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[Axiom-developer] Re: Meta Prag-Parse

From: Tim Daly
Subject: [Axiom-developer] Re: Meta Prag-Parse
Date: Fri, 20 Jun 2003 11:11:42 -0400

Thanks for the quick response. I have a version of the Meta lisp
code that was included with the parse documentation. Is there some
way to decide whether this code is the latest? (If you put the code
someplace I can download and diff).

Bill Burge wrote an Axiom parser in Meta in the 60s. Bill is the author
of a book on parsing techniques.

Axiom is a large computer algebra system (originally one of the big
commercial systems like Mathematica and Maple). It's been developed
over the last 30 years and represents about 300 man-years of research
at last count.

NAG (The Numerical Algorithms Group) withdrew it from the market and
gave it to me to open source. I was one of the original developers
while it was a research project at IBM Research.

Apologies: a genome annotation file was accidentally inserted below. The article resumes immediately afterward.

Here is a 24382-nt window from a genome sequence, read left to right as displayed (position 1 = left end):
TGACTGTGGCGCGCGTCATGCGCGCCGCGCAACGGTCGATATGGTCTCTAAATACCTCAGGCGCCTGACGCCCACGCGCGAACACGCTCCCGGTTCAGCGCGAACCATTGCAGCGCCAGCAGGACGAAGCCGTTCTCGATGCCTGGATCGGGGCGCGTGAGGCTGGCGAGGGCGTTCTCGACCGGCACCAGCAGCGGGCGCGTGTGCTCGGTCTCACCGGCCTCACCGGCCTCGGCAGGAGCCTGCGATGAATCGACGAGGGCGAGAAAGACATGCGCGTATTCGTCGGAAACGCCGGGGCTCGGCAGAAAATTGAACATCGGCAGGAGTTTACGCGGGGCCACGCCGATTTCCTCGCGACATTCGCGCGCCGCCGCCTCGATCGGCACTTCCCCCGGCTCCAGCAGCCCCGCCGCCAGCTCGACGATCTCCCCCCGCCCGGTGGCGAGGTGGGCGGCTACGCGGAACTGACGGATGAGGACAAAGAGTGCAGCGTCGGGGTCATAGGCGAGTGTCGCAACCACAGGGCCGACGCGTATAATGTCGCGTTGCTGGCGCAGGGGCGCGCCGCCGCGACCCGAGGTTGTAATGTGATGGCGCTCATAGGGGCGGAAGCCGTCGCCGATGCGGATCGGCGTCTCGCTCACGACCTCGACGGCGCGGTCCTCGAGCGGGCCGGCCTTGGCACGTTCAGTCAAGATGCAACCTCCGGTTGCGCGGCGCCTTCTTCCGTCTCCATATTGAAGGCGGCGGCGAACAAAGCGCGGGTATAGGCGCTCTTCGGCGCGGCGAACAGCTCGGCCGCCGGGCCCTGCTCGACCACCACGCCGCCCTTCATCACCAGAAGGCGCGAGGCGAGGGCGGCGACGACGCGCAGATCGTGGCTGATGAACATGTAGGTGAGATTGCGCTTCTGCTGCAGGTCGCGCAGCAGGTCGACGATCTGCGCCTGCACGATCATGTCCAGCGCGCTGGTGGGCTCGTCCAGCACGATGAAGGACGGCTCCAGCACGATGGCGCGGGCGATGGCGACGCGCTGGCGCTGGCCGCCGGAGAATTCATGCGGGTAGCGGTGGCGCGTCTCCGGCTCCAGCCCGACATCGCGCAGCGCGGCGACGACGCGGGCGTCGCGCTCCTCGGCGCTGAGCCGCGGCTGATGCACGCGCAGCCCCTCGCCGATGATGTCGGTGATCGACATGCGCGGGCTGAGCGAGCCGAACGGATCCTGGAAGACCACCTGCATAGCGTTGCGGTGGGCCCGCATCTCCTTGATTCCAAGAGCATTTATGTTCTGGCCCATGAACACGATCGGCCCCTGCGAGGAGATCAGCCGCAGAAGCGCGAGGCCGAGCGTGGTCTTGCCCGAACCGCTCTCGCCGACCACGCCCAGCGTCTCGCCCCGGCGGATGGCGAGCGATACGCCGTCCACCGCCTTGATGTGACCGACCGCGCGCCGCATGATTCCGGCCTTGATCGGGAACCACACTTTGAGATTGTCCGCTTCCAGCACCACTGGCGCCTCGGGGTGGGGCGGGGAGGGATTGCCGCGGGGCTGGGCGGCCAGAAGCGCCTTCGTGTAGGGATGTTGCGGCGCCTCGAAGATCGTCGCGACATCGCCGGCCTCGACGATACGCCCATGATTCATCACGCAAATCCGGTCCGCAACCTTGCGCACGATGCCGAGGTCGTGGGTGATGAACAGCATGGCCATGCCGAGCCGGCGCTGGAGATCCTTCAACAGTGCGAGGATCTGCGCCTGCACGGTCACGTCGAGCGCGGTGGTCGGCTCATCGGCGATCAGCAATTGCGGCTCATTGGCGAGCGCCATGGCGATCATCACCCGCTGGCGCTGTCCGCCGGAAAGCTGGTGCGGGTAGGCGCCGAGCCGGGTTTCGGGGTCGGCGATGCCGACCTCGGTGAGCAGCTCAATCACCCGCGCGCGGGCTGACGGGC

There is a web page ( that is
the project home page. It will be in use shortly. Currently the
code is on and can be downloaded using anonymous CVS.

The home page is at and I've described some
ideas for future directions there.

There is a (alpha) runnable version of Axiom for Linux at:  

The current state of the project is that the algebra portion of
the system is mostly buildable from source code. I'm working to
document the sources as well as chase known bugs. There are large
portions of the system (e.g. hypertex, graphics) which are still
on the list of things to do. 

As for other formats, all of Axiom (lisp, c, meta, boot, makefiles, etc)
is now in a common file format called pamphlets which is a literate
programming language based on Tex. I'll grind the Meta stuff into the
same format so it integrates with the rest of the developing documenation.

I originally had an Axiom that ran on DOS many centuries ago in less
than a meg of memory. I hope to port it to run on a Zaurus 5600 (that
is assuming I can get funding for it). Since the 5600 is an intel
chip running linux the port may even amount to a straight copy but
I doubt it. There is no such thing as a simple job.

Tim Daly

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